Kevork Djansezian/Getty Images
Apple CEO Tim Cook speaks during an Apple product launch in San Francisco. Apple sold a record number of iOS devices in its fiscal quarter, but Wall Street was disappointed by profit margins.
Apple reported quarterly earnings for its first fiscal 2013 quarter on Wednesday after the markets closed. On the surface, the results were astonishing: Apple sold a record number of iPhones and iPads — 48 million and 23 million, respectively. It wasn't able to build enough iPad Minis to meet demand. It raked in $54.5 billion in revenue and netted a profit of $13.1 billion.
But. But. But...CEO Tim Cook set investors up for disappointment during his opening comments on an earnings call for analysts. "You're going to hear a lot of impressive numbers," he said. "But the most important thing to us is that customers love our products, not just buy them."
The numbers are monumentally impressive, but Cook emphasizes that in a weird way, Apple is now relying on customers' devotion to its products — and also to the Apple ecosystem that includes software like iTunes and new technologies like the Internet-based iCloud. Were the numbers somehow not impressive enough? Why the focus on soft values rather than on the bottom line?
It's actually starting to build: the Apple backlash. A decade ago, the company was almost bankrupt. Today, it has a market cap of $481 billion, almost $100 billion cash in the bank, and a share price that some analyst think could go to $1000 by 2015, if not sooner.
Those numbers come from Apple's astonishing growth — around 40 percent since January of last year — and its equally astonishing operating profit margins: 30-plus percent. But what enables that growth and those margins is two things: cheap Chinese labor; and customers who are willing to pay a premium.
The video above is from a February 22 broadcast of ABC's "Nightline." The news program got an inside look at Foxconn, the "iFactory" in China where workers are paid less than $2 an hour for a 12-hour shift. More than a dozen of these workers have committed suicide, although it's unclear whether the working conditions drove them to it or whether Foxconn's facilities employ so many Chinese that suicides are going to be inevitable, as a percentage of the employed population.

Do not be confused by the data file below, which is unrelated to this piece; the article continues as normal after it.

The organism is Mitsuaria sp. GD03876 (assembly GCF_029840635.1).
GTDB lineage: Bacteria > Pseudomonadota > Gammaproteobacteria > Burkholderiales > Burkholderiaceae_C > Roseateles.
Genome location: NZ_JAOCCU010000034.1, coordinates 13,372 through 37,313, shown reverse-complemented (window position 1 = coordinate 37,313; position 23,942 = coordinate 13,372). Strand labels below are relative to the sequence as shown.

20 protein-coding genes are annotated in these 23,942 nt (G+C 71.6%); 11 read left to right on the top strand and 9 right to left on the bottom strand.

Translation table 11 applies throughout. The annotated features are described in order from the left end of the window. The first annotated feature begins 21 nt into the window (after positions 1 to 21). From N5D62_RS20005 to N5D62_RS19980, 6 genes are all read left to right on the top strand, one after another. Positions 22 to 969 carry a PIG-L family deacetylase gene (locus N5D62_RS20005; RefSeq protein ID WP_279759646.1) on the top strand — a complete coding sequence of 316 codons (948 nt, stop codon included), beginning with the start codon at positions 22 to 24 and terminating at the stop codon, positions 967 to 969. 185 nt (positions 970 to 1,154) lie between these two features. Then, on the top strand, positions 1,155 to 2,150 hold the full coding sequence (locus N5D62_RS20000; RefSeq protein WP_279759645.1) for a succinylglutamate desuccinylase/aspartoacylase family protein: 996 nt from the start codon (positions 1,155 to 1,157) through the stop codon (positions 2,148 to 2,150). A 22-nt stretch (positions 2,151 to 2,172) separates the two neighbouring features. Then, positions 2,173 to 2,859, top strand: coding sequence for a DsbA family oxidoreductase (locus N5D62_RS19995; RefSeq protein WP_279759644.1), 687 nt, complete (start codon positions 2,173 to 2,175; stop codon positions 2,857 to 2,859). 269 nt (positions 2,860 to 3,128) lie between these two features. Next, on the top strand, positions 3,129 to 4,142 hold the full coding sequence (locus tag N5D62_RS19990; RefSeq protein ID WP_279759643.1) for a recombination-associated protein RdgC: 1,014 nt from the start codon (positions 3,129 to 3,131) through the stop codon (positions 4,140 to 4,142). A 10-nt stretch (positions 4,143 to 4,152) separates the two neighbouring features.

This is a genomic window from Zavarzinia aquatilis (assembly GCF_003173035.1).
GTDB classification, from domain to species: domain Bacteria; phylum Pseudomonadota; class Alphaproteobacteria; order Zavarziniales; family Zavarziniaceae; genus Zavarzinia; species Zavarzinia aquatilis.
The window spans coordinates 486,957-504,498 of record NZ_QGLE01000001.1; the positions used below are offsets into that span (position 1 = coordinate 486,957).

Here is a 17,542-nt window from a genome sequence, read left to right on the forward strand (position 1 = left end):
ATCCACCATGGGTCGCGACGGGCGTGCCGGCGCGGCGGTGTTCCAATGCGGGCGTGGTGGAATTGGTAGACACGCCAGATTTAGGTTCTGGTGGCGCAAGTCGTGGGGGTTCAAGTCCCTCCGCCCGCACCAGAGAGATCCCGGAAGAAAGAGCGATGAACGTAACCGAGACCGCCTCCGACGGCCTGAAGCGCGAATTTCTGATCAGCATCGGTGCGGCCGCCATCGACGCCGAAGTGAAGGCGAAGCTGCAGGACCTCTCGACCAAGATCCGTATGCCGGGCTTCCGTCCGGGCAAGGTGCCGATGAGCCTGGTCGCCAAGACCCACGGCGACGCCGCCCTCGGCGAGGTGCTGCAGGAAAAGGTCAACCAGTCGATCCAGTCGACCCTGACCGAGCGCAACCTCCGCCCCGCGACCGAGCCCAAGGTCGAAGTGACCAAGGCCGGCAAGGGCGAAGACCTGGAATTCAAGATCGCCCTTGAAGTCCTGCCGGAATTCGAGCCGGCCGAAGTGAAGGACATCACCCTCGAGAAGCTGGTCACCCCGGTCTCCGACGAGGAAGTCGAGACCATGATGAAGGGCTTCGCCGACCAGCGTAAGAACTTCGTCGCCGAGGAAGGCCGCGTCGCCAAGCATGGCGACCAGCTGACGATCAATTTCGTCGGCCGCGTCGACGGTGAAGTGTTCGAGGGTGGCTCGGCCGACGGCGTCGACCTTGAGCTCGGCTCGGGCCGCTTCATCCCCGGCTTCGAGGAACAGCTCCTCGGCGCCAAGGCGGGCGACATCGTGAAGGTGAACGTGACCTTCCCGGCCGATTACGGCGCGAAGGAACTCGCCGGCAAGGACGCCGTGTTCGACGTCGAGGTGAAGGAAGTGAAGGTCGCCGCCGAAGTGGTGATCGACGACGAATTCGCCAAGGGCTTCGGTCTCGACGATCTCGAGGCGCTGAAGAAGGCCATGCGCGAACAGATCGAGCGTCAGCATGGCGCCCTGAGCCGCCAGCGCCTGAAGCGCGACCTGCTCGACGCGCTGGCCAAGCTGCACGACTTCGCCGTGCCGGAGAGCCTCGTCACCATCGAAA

The new Apple store at the Americana in Glendale.
Any questions? The consensus on Wall Street was that Apple would earn $10.14 a share and record $39 billion in sales for its first fiscal quarter, according to Bloomberg. Instead, it did $13.87 a share on $463 billion in sales. Eyes are still being put back in their sockets:
"Those numbers are just unimaginable," said Michael Obuchowski, chief investment officer at First Empire Asset Management, which has $4 billion under management, including Apple shares. "It’s still an extremely well-managed company and they are showing that the product pipeline is sufficient even now to generate growth rates that are unrivaled."
Apple is now pretty darn close to being a $400 billion company, by market capitalization. It currently has two major things going for it: it's vacuuming up more and more market share for smartphones, as these devices become much more popular and begin to define the future of mobile computing; and it's ideally positioned to thrive in the post-PC age, as consumers shift away from old-school laptops and desktops and move to ultrabooks and tablets.
Justin Sullivan/Getty Images
Steve Jobs delivers the keynote address at the 2011 Apple World Wide Developers Conference at the Moscone Center on June 6, 2011 in San Francisco, California.
It's looking more and more like Apple is going to enter the TV business. The Wall Street Journal recently characterized this as one of Steve Jobs' "ambitions." But was it really? From the same WSJ report:
In meetings as far back as 2010, Mr. Jobs met with a series of cable and satellite executives to discuss next-generation television services for Apple devices, according to people familiar with the matter. Among the questions Mr. Jobs asked in the series of meetings was how much of the universe of video content the providers actually had the rights to, according to a person familiar with the meetings.
Apple's own executives have wondered what the company had up its sleeve. Last year, at its "top 100" meeting for senior managers in Carmel, Calif., an attendee asked Mr. Jobs whether Apple was developing a television.
He responded that it would be a bad business to get into, noting that the margins on television are far lower than the margins Apple makes from its other devices and that consumers don't buy new televisions very frequently, according to this person.